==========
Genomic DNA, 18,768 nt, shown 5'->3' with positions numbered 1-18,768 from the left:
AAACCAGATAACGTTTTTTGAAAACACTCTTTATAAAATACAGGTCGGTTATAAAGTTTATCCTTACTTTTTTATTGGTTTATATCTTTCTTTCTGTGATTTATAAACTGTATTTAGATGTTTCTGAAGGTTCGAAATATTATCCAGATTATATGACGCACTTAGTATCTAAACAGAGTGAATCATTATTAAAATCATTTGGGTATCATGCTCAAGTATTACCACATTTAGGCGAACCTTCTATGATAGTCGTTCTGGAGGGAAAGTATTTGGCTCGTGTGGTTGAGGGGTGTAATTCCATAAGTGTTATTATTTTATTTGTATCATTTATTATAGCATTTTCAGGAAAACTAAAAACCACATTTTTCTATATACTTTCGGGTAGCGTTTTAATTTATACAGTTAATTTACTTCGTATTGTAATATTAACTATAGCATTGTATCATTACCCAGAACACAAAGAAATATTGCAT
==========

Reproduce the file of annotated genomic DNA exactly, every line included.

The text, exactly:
Genomic DNA, 18,768 nt, shown 5'->3' with positions numbered 1-18,768 from the left:
AAACCAGATAACGTTTTTTGAAAACACTCTTTATAAAATACAGGTCGGTTATAAAGTTTATCCTTACTTTTTTATTGGTTTATATCTTTCTTTCTGTGATTTATAAACTGTATTTAGATGTTTCTGAAGGTTCGAAATATTATCCAGATTATATGACGCACTTAGTATCTAAACAGAGTGAATCATTATTAAAATCATTTGGGTATCATGCTCAAGTATTACCACATTTAGGCGAACCTTCTATGATAGTCGTTCTGGAGGGAAAGTATTTGGCTCGTGTGGTTGAGGGGTGTAATTCCATAAGTGTTATTATTTTATTTGTATCATTTATTATAGCATTTTCAGGAAAACTAAAAACCACATTTTTCTATATACTTTCGGGTAGCGTTTTAATTTATACAGTTAATTTACTTCGTATTGTAATATTAACTATAGCATTGTATCATTACCCAGAACACAAAGAAATATTGCAT